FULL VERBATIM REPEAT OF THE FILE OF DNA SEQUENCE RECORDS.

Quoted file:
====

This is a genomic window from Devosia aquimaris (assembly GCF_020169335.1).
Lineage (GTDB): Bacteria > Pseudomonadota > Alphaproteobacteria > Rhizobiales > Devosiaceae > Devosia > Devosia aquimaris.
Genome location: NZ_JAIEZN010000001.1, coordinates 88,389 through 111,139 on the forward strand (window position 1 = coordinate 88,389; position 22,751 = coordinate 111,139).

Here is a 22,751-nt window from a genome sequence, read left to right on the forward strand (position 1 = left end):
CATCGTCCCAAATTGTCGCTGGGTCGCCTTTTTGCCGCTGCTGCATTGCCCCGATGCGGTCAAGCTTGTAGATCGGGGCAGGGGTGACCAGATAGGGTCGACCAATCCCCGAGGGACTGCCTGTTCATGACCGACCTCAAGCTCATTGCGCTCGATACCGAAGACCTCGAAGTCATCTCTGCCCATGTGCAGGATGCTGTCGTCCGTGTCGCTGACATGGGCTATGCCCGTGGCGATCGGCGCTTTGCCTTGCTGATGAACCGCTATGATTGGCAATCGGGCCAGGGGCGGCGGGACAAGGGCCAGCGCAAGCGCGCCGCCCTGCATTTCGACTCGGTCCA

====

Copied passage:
This is a genomic window from Devosia aquimaris (assembly GCF_020169335.1).
Lineage (GTDB): Bacteria > Pseudomonadota > Alphaproteobacteria > Rhizobiales > Devosiaceae > Devosia > Devosia aquimaris.
Genome location: NZ_JAIEZN010000001.1, coordinates 88,389 through 111,139 on the forward strand (window position 1 = coordinate 88,389; position 22,751 = coordinate 111,139).

Here is a 22,751-nt window from a genome sequence, read left to right on the forward strand (position 1 = left end):
CATCGTCCCAAATTGTCGCTGGGTCGCCTTTTTGCCGCTGCTGCATTGCCCCGATGCGGTCAAGCTTGTAGATCGGGGCAGGGGTGACCAGATAGGGTCGACCAATCCCCGAGGGACTGCCTGTTCATGACCGACCTCAAGCTCATTGCGCTCGATACCGAAGACCTCGAAGTCATCTCTGCCCATGTGCAGGATGCTGTCGTCCGTGTCGCTGACATGGGCTATGCCCGTGGCGATCGGCGCTTTGCCTTGCTGATGAACCGCTATGATTGGCAATCGGGCCAGGGGCGGCGGGACAAGGGCCAGCGCAAGCGCGCCGCCCTGCATTTCGACTCGGTCCA